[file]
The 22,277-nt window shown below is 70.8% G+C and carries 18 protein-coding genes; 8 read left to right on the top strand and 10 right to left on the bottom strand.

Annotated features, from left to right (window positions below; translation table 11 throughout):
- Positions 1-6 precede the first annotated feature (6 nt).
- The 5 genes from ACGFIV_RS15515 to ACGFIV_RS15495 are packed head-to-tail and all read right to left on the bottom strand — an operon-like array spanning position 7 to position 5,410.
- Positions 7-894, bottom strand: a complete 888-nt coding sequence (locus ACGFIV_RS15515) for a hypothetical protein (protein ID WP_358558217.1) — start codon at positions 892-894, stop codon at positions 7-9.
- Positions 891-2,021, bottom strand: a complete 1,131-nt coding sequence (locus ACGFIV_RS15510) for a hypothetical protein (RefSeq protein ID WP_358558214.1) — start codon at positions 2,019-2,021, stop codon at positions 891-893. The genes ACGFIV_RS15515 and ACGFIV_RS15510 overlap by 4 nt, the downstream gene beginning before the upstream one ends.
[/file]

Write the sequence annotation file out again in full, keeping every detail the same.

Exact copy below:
The 22,277-nt window shown below is 70.8% G+C and carries 18 protein-coding genes; 8 read left to right on the top strand and 10 right to left on the bottom strand.

Annotated features, from left to right (window positions below; translation table 11 throughout):
- Positions 1-6 precede the first annotated feature (6 nt).
- The 5 genes from ACGFIV_RS15515 to ACGFIV_RS15495 are packed head-to-tail and all read right to left on the bottom strand — an operon-like array spanning position 7 to position 5,410.
- Positions 7-894, bottom strand: a complete 888-nt coding sequence (locus ACGFIV_RS15515) for a hypothetical protein (protein ID WP_358558217.1) — start codon at positions 892-894, stop codon at positions 7-9.
- Positions 891-2,021, bottom strand: a complete 1,131-nt coding sequence (locus ACGFIV_RS15510) for a hypothetical protein (RefSeq protein ID WP_358558214.1) — start codon at positions 2,019-2,021, stop codon at positions 891-893. The genes ACGFIV_RS15515 and ACGFIV_RS15510 overlap by 4 nt, the downstream gene beginning before the upstream one ends.